Monday was a hot one for Tesla Motors stock -- until just after Wall Street's closing bell. By the end of the night, shares were down 4 percent. Although the price largely recovered by Tuesday morning, the price was still below Monday's close.
What happened was the difference between Elon Musk's sound-good news about pre-sales for a new model and after-hours details that made investors wonder if Tesla could deliver.
Tesla said that orders for the new Model 3 had topped 276,000 since March 31. At $1,000 per order, that's a $276 million influx, a great example of letting customers finance your organization. If all orders were completed today at the minimum $35,000 price, it would represent at least $9.7 billion in revenue. That would likely go higher after options.
That last "if" is the rub. Because news after the bell reminded investors that Tesla has demonstrated difficulty in fulfilling the promises it makes to customers.
After the markets closed in the U.S., Tesla gave a first quarter status update, including units shipped. And the company claimed they were hurt by a shortage of parts from suppliers. That is, a shortage of a reported six parts out of 8,000 in the car.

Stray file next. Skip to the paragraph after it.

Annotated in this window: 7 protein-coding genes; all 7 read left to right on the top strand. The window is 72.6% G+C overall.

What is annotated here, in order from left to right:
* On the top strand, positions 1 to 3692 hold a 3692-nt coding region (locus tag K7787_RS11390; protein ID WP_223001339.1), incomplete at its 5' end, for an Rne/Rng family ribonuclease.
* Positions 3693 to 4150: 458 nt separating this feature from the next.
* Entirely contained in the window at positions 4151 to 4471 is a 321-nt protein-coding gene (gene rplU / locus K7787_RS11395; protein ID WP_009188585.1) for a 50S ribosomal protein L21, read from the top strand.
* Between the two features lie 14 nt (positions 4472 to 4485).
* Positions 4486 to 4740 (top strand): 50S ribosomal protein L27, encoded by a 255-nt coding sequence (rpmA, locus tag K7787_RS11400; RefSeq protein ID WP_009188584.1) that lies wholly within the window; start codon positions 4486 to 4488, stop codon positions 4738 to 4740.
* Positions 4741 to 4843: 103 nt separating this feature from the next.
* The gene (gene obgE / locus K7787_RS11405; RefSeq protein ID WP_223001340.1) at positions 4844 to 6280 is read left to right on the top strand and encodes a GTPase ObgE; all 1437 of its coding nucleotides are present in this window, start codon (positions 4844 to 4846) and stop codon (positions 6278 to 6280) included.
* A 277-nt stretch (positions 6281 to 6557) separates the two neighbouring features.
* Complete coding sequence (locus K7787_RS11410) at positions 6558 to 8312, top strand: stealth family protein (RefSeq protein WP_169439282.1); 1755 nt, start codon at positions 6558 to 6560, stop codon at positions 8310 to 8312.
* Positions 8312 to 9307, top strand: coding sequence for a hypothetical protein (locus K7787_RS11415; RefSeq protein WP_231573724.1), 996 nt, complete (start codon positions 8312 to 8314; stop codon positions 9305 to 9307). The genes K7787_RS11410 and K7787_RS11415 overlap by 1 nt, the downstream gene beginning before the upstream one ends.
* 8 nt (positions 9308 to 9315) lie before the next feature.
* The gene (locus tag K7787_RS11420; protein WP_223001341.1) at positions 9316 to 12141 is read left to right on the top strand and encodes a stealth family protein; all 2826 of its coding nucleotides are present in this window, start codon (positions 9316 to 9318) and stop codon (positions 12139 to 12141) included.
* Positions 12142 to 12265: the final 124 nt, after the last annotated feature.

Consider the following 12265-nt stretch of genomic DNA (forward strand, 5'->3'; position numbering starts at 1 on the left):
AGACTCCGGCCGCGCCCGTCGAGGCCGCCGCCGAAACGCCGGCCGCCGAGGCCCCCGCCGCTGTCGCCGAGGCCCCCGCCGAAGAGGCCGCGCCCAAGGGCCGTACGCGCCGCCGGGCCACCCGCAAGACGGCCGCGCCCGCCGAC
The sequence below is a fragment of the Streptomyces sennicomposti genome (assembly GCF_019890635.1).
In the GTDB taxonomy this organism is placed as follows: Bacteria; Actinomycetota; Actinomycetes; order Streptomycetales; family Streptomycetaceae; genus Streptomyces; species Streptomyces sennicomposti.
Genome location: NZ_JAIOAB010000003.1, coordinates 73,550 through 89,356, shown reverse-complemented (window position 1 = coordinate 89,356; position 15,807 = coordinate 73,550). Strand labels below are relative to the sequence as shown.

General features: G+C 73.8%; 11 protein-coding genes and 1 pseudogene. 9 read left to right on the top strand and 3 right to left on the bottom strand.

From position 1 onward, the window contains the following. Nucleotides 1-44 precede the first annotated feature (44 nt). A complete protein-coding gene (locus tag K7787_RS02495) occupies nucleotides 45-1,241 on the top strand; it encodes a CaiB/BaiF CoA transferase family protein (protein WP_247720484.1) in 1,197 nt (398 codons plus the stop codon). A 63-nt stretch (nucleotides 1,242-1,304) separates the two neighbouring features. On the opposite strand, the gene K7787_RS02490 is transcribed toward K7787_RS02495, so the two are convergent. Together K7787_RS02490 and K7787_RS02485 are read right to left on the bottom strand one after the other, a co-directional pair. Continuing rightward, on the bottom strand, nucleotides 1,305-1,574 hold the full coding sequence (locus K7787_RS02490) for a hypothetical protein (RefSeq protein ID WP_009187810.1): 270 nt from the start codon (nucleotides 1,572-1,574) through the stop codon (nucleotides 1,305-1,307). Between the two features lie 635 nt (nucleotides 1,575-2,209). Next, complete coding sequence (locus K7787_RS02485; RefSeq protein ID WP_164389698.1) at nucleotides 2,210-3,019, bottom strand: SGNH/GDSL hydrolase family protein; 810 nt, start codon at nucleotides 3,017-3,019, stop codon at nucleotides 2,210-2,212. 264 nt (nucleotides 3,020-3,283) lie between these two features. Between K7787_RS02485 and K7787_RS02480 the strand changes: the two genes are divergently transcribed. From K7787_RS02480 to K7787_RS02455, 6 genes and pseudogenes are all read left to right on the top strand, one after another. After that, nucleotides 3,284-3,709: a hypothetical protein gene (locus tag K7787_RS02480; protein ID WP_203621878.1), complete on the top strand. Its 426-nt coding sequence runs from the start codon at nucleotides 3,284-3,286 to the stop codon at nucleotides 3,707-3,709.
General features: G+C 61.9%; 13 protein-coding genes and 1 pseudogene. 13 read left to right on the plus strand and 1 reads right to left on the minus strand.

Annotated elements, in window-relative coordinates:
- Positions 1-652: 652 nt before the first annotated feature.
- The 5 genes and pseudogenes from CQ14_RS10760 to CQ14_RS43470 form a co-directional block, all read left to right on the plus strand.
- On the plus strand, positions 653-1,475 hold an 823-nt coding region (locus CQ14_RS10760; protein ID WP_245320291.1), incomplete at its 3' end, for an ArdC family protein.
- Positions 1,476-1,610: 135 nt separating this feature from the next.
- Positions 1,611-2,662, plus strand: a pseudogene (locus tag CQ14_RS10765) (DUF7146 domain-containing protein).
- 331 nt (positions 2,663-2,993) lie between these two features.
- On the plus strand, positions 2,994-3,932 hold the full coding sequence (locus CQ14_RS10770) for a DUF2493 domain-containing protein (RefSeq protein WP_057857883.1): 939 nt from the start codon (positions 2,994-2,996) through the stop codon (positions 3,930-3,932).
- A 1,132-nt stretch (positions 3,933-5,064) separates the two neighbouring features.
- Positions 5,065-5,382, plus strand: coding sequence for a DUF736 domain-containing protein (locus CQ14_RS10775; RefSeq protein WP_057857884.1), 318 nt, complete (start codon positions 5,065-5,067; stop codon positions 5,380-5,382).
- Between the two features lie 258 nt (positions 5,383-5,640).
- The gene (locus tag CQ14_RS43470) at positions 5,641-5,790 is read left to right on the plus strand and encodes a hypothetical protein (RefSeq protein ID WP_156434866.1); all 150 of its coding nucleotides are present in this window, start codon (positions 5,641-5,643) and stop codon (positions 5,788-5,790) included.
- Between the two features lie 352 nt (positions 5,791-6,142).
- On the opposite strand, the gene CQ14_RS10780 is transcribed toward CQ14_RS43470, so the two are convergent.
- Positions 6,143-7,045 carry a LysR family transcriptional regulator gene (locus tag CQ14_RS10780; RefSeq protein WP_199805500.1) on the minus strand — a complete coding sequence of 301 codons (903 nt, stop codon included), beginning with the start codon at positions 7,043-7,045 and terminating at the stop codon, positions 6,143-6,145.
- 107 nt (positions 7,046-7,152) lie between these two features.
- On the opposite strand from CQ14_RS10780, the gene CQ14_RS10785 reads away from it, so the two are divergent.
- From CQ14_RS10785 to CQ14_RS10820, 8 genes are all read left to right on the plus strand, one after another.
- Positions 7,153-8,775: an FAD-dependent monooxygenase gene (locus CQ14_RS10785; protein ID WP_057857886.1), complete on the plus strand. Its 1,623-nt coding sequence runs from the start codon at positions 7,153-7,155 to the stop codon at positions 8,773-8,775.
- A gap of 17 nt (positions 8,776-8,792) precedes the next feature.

This isn't the first time that Tesla has fallen down in delivering what it promised customers. Last year it shipped the Model X SUV after two years of delays (with falcon-wing doors being a major gating factor even after Musk said they weren't a big issue). The Model S was first available for pre-order in 2009 but didn't ship until more than three years later. It was roughly 18 months between the announcement of the original Tesla Roadster and availability.
Tesla has demonstrated that it has problems managing suppliers and lacks the infrastructure to control its own manufacturing and ensure delivery times. That is what investors found disturbing Monday night, because those $1,000 deposits on the Model 3 are all refundable. The potential for delay means an open window for competitors to woo Tesla's customers, particularly if those companies have products to deliver sooner rather than possibly later. Having great marketing is important. Designing products that people want is critical. But if you don't deliver on time -- if you can't get your hands dirty and make sure things run on time -- you run the risk of alienating consumers and disappointing investors.